This is a great 50 mile route all along the coast: https://www.gmap-pedometer.com/?r=3875056

(It's 25 miles along the coast, but then you turn around and bike back to make 50)
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Old 07-12-10, 12:38 PM
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Hi Ken,

Your post virtually defines the Metroplitan Boston cycling experience. I've inserted my replies below:

Originally Posted by Ken Roberts
Boston is about the biggest "gap" in my exploring of New England, so I'm glad for that list of ideas. But Sharon and I would be visiting only for a long weekend, so we need some way to filter that down to a much shorter list -- somebody's best guess about which riding might be most "special" for visitors.
Or maybe there isn't much about bicycling in the Boston area that's special, so it should just remain a "gap" for me ... Well, that would be helpful to know too.

Originally Posted by Ken Roberts
But then it would still be nice to know where the enthusiastic Boston cyclists think is special to visit for a weekend.
Originally Posted by Ken Roberts
Sharon and I usually like 40-80 mile loop rides (but could also do two 25-miles routes in a day). We're comfortable with city and country vehicle traffic, and with some big or steep hills (as long as there some good reason to justify climbing them).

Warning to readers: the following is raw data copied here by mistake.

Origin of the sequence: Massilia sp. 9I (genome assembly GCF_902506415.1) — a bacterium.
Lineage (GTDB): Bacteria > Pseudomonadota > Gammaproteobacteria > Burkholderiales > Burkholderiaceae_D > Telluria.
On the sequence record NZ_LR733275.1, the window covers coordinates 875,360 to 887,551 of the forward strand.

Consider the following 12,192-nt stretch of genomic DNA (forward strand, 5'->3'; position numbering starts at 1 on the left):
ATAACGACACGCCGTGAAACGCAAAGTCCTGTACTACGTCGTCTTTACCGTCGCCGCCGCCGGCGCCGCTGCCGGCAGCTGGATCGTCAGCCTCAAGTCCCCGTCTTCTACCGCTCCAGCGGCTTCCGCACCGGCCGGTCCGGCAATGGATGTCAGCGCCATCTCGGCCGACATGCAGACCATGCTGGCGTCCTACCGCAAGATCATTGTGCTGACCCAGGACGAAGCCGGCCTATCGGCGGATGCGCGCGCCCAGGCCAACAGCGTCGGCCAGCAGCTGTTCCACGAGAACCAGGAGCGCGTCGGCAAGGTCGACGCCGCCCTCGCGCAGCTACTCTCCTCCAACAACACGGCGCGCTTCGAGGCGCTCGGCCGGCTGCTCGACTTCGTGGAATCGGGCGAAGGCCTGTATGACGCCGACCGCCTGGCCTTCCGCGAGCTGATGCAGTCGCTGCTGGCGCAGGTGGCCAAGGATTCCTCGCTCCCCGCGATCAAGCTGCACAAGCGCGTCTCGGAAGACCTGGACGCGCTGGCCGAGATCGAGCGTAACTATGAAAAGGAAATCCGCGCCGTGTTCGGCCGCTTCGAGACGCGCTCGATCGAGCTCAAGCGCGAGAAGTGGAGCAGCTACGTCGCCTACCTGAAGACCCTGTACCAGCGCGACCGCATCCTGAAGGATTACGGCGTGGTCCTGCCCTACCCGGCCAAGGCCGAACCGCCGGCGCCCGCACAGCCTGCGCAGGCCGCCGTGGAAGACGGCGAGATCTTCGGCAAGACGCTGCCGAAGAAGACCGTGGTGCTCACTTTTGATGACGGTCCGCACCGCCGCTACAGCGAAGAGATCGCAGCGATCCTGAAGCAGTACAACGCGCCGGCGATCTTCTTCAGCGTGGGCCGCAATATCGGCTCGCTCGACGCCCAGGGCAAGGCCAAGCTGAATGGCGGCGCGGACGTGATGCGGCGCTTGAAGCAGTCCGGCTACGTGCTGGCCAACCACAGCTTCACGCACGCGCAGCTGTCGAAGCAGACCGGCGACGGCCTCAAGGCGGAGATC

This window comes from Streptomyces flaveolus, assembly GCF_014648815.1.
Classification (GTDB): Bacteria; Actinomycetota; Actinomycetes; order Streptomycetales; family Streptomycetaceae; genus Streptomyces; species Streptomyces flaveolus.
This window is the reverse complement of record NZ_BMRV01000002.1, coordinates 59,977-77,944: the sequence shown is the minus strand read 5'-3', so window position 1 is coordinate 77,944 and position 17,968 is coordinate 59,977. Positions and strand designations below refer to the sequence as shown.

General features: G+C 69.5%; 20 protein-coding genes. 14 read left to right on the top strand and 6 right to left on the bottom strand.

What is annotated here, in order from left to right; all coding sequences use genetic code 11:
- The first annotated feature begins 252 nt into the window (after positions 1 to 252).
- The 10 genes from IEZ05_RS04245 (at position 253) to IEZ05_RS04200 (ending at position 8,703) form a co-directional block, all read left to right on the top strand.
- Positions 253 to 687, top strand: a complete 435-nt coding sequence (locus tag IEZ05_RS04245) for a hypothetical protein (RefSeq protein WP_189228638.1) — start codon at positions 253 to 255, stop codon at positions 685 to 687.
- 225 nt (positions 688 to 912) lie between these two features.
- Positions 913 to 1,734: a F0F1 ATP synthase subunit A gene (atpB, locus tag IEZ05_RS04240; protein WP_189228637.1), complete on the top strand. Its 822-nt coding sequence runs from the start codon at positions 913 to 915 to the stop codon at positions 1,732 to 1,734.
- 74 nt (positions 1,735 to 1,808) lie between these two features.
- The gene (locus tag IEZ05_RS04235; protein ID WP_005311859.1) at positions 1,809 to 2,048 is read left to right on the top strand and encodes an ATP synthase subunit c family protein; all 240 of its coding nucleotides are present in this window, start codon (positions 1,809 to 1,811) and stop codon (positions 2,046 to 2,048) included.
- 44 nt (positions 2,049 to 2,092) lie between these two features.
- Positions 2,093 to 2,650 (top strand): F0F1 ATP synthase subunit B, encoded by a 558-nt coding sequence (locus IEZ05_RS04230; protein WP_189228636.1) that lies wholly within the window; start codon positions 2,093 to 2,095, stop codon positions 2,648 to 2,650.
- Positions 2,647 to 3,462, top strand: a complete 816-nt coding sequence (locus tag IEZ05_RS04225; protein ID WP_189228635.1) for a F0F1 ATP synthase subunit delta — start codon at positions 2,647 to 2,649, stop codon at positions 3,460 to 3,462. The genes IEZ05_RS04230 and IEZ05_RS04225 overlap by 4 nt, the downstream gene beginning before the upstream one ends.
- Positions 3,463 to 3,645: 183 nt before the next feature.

From Kenmore Square in downtown Boston I do daily one-way commutes from 14 to 30 miles, and weekend training loops of 40 to 100 miles with as much or little city or country traffic as I wish, depending on my circumstances. The hills are totally reasonable; Iíve never had to walk one. If you are a hill fanatic you certainly could seek out and power up the stiffest ones.

My suggestions in bold face below:
Originally Posted by Ken Brown

Things we've liked in other areas:

* cycling tour of the city streets + sights + neighborhoods early on a weekend morning before the traffic starts. [In Boston: Back Bay, Beacon Hill, the North End, South Boston, Jamaica Plain, West Roxbury]

* riding alongside water. [For the ocean: The North Shore from Winthrop to New Hampshire. There is a particularly favored ocean view spot on Nahant. I am less familiar with the South Shore, though I have ridden along the water in Marshfield. You can ride a MUP, or a road, along the Charles River through Boston and suburbs for about 15 miles. There are also various loops around lakes and reservoirs; for example around Lake Massapoag in Sharon.]